French Cancan

French Cancan (also known as Only the French Can) is a 1955 French-Italian musical film written and directed by Jean Renoir and starring Jean Gabin and Francoise Arnoul. Where Renoir's previous film Le Carosse d’or had celebrated the 18th-century Italian commedia dell’arte, this work is a homage to the Parisian café-concert of the 19th century with its popular singers and dancers. Visually, the film evokes the paintings of Edgar Degas and the Impressionists, including his own father, Pierre-Auguste Renoir.[2] It also marked his return to France and to French cinema after an exile that began in 1940.[3]

French Cancan
Frenchcancan poster.jpg
Theatrical release poster
Directed byJean Renoir
Written byJean Renoir
André-Paul Antoine
Produced byLouis Wipf
StarringJean Gabin
Françoise Arnoul
María Félix
CinematographyMichel Kelber
Edited byBorys Lewin
Music byGeorges Van Parys
Distributed byGaumont Film Company
Criterion Collection
Release date
9 April 1955
Running time
104 minutes
CountriesFrance
Italy
LanguageFrench
Box office4,075,306 admissions (France)[1]

It was shot at the Joinville Studios in Paris. The film's sets were designed by the art director Max Douy.

PlotEdit

In Paris in the 1890s, Henri Danglard owns a night club where the star turn is a belly dance by his mistress Lola. Going after the show one night to an old-fashioned dance hall in Montmartre, he sees people doing the cancan together and is struck by the suppleness and charm of a young laundry girl called Nini. He persuades her to take dancing lessons for a new venture he is planning. As his club has failed and Lola has left him, his idea is to open another place with a troupe of glamorous girls performing the cancan. Naming it the Moulin Rouge, its opening night is a thunderous success.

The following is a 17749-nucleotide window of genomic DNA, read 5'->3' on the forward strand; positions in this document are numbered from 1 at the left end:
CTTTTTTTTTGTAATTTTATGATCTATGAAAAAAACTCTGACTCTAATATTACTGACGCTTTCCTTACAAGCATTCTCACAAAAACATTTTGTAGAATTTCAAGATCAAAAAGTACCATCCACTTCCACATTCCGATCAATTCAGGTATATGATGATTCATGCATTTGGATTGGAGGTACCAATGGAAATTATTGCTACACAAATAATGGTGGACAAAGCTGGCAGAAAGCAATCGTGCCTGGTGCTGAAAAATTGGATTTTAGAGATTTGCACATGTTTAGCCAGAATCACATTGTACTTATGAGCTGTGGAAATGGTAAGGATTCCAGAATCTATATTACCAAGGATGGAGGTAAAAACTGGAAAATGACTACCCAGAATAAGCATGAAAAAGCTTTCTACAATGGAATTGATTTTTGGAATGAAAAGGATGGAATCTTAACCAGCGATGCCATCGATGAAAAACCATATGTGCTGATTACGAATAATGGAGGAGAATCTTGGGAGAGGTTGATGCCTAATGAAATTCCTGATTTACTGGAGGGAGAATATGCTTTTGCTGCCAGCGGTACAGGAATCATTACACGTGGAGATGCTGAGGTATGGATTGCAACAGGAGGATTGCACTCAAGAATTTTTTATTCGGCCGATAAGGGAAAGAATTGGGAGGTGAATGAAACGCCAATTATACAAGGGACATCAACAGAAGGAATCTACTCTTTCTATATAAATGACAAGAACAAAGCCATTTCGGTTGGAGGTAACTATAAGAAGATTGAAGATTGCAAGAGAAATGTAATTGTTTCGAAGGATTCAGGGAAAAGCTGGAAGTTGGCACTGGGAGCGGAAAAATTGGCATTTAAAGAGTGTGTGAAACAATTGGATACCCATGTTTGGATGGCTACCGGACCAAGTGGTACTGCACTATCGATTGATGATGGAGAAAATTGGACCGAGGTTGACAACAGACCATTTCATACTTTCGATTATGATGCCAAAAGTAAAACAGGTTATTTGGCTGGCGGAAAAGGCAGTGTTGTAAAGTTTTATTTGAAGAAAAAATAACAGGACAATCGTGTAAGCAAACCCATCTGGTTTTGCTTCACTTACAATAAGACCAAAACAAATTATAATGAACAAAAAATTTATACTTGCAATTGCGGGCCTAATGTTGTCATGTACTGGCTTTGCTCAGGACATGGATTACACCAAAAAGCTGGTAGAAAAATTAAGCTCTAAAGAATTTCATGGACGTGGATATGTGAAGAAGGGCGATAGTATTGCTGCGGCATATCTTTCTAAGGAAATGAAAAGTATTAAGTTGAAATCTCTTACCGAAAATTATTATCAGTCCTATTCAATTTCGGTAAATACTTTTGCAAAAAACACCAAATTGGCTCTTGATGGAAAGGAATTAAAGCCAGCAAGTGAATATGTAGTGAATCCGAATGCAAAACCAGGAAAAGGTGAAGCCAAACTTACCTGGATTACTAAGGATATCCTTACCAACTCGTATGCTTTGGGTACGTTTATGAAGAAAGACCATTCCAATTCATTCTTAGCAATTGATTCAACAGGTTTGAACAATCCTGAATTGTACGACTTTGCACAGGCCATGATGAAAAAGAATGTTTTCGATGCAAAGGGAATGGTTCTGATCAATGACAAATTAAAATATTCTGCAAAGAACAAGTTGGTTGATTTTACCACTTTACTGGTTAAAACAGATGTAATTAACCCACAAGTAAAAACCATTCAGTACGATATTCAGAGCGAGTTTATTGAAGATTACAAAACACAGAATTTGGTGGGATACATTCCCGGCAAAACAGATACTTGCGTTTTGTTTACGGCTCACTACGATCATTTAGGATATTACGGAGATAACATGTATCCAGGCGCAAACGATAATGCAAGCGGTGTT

CastEdit

Critical receptionEdit

François Truffaut reviewed the film in Arts magazine in May 1955 and called it a milestone in the history of colour of cinema. "Every scene is a cartoon in movement [-] Madame Guibole's dance class reminds us of a Degas sketch." Whilst Truffaut did not consider it as important a film as Rules of the Game or The Golden Coach, he nevertheless praised it as an example of Renoir "as vigorous and youthful as ever." This affirmative response was not shared by Bernard Chardère however, writing in Positif, who criticised the music, the sets, even the final cancan scene. "The phoniness of the rue Lepic, with its vegetable carts and piles of artificial stones is painful to look at. The actors act. The audience gets bored. The dance rehearsals are Degas all right, but the kind that appears on Post Office calendars."[7]

The film received the Grand Prix de l'Academie du Cinéma in 1956.[8] Roger Ebert added French Cancan to his "Great Movies" list in 2012.[9]

ReferencesEdit

  1. ^ "French CanCan". Box Office Story.
  2. ^ Beranger, Jean; Garey, Howard B. (1956). "The Illustrious Career of Jean Renoir". Yale French Studies (17): 27–37. doi:10.2307/2929115. JSTOR 2929115.
  3. ^ Bergstrom, Janet (1996). "Jean Renoir's Return to France". Poetics Today. 17 (3): 453–489. doi:10.2307/1773418. JSTOR 1773418.
  4. ^ Robertson Wojcik, Pamela (2001). Soundtrack available: essays on film and popular music, Duke University Press. p. 137. ISBN 0-8223-2800-3
  5. ^ Crosland, Margaret (2002). A cry from the heart: the life of Edith Piaf, Arcadia. ISBN 1-900850-50-8
  6. ^ Ronald Bergan (22 September 1995). "Pierre Olaf: Surreal world of a pierrot". The Guardian. p. 17.
  7. ^ Truffaut,Arts, May 4, 1955, and Chardere in Positif, quoted in French New Wave, by Jean Douchet, p.27
  8. ^ Faulkner, Christopher (1979). Jean Renoir, a guide to references and resources. Boston, Mass: G.K. Hall & Company. p. 33.
  9. ^ Roger Ebert. French Cancan May 31, 2012

External linksEdit